A month ago, on a gorgeous late afternoon in Central Florida, I decided that I could stand it no longer. Golf and I were through forever. And this time I meant it. No trial separation. No retaining faint hope of a reconciliation somewhere down life's road. If I ever needed another dose of this kind of aggravation, I could, oh I don't know, become personal secretary to Barry Bonds.
I'd gone into the day with meager expectations, having just stirred the clubs from their long winter's nap. Score was irrelevant. Enjoying the day was paramount. But I submit that there's no savoring the day when a topped ball is cause for celebration, because at least a topped ball isn't a duck-hook that sends the roofers scattering all along the quick-rising adjacent housing development. Do that three straight times and not even Deepak Chopra's reveling in the sunshine.
I was ready to retire. Heaven knows I'd already left the game with my indelible mark: on the siding of fairway condos at River Oaks and Brierwood, on the hood of that brand-new car in the parking lot at South Shore, on my ego when that tricky sand shot at East Aurora ricocheted off the lip (as I knew it would) and struck me just above the nose (as I knew it might).
And that doesn't even count the time I shanked a driver off the first tee at Grover Cleveland, nearly halving the number of Western New York retirees. Or that infamous occasion when I snapped colleague Mark Gaughan's driver off at the hosel on one hole, then repeated the feat with his 3-wood on the next. No, I'm not making this up. Who could make this up?
So a month ago I was determined to quit, once and for all, because this time there was no where to turn. You see, I'd gone through a malicious funk in the late 1980s, when I developed an incurable 60-40 hook -- out 60, left 40. Teachers would rid me of the disease on the range but it always awaited me at the course. I developed my own little gallery. Of tort attorneys.
Seeing no other recourse, I returned to the range, pulled a left-handed club from the hackers' bin and took a few swings. Airborne. Fairly straight. A little heavy on the fade, but like Lee Trevino says, you can talk to a fade; it's a hook that won't listen. A conversion had commenced. I'd teach myself to play left-handed, which, for the time being, seemed more appealing than quitting altogether.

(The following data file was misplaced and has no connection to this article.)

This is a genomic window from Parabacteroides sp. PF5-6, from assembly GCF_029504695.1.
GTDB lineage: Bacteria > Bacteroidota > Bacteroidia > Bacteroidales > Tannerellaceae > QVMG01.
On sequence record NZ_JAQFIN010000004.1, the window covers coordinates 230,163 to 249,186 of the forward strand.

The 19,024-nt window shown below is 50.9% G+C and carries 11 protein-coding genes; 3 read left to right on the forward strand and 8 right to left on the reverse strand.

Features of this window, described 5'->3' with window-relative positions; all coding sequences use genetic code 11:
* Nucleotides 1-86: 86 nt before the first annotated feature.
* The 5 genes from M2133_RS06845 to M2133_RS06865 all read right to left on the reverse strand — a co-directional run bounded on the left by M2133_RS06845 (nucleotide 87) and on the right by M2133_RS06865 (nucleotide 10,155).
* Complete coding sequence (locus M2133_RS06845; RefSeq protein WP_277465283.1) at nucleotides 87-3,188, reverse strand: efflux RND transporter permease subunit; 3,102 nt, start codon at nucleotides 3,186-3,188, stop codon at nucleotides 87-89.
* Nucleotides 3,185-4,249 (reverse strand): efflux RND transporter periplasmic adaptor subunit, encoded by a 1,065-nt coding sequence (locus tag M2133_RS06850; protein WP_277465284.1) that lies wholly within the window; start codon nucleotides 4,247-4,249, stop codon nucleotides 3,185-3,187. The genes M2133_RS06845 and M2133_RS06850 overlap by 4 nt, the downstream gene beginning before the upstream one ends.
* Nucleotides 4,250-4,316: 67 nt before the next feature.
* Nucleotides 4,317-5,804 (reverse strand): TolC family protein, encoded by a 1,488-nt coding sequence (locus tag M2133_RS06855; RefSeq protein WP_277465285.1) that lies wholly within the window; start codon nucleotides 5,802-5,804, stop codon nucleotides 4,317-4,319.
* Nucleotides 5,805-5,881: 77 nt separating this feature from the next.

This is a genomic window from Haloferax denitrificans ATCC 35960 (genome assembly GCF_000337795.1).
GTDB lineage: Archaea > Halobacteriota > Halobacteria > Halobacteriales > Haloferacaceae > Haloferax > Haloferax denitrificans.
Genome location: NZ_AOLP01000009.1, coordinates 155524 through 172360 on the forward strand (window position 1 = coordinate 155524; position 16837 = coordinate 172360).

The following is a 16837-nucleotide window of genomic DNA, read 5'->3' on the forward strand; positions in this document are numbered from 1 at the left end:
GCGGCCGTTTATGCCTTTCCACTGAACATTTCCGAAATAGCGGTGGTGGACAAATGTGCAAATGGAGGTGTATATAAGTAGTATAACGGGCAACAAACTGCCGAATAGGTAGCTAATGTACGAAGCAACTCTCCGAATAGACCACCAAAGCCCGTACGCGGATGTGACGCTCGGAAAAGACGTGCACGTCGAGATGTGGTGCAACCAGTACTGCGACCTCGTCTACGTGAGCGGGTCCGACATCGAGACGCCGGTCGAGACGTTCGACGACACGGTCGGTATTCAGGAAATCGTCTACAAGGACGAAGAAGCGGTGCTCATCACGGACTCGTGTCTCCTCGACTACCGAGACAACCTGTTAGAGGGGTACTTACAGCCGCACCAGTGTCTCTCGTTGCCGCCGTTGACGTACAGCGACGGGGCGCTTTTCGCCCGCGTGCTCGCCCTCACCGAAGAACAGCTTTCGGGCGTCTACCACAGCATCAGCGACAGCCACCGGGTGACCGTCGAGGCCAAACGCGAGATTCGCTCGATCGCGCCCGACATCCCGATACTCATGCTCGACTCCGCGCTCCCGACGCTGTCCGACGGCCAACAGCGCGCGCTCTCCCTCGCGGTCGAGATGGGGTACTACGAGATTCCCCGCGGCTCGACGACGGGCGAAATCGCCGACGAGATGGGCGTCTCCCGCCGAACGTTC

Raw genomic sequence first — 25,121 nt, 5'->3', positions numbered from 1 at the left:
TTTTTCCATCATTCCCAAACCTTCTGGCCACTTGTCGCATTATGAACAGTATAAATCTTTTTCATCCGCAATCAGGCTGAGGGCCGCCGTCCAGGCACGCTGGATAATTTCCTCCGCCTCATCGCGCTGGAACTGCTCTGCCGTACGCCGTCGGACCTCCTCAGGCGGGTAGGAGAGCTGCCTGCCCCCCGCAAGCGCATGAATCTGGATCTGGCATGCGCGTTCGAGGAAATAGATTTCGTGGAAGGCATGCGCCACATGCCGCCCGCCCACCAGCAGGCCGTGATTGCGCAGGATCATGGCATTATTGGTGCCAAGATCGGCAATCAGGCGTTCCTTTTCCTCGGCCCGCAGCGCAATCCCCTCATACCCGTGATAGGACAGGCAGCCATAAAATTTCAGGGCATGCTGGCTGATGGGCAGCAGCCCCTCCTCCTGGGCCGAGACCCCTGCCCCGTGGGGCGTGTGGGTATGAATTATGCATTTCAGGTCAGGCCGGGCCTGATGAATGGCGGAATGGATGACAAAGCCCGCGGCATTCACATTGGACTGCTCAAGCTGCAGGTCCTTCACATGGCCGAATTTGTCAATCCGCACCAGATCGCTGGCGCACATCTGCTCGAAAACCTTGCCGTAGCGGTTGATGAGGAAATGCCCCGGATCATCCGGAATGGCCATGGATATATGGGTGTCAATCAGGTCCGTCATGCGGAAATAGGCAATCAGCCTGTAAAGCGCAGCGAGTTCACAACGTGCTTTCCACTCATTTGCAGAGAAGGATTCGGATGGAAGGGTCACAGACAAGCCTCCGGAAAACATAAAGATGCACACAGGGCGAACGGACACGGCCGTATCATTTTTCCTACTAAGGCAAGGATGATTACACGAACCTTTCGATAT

My best days as a southpaw exceeded my best days as a righty. A 76 at East Aurora trumped my right-handed 83 at Hamburg. My 2-under 34 on the back nine at Holland was a ball-striking clinic: one missed fairway, eight greens in regulation, an up-and-down for the ages. That 34 came (of course) in a practice round for the Holland Invitational, and got my father to thinking that for once maybe the kid would carry the weight. Which just goes to prove that age is no safeguard against gullibility. I didn't make a par all weekend, and the old man's into the chiropractor for thousands.
The game began losing its allure. I played lousy and infrequently all last summer, not sure which was cause, which was effect. I was 10 holes from declaring this year's unsightly opening round the last of my life when my brother-in-law, a golf swing junkie hesitant to provide unsolicited advice, relented and told me I was sliding out of everything, should try hitting into a stiff front side.
The improvement was instant. We played again the next day with far better results. I headed off for the Masters, twice visited a range in Augusta, and knew I was getting close. An inconsistent round at Holland last week was a gift, led me to find what I'd been seeking. I'd been too upright on my backswing, was squandering torque, manipulating the downswing in a catch-up mode. I threw some balls down in the back yard and, oh yes, that is it!
I'm back. My fly rod's getting a rest. I can't wait to hit balls again. I'm back to sharing Jerry Sullivan's irrepressible enthusiasm for the game.
Hmmm. Now that gives me an idea. Last week, Sully wrote he could shoot 89 this year (and who am I to doubt him?) Myself? I believe I can slip under 80 for the first time in four years by the end of the summer.
I think it's time we had a little match, 36 holes, public courses, columnist versus columnist, righty versus lefty. Eighteen holes at Terry Hills, the course where he broke 100, and 18 at Holland. I'm offering 12 shots a round, 24 overall, to open the negotiations.
If I win? Sully wears a Drew Bledsoe jersey to Bills training camp.
And if he wins?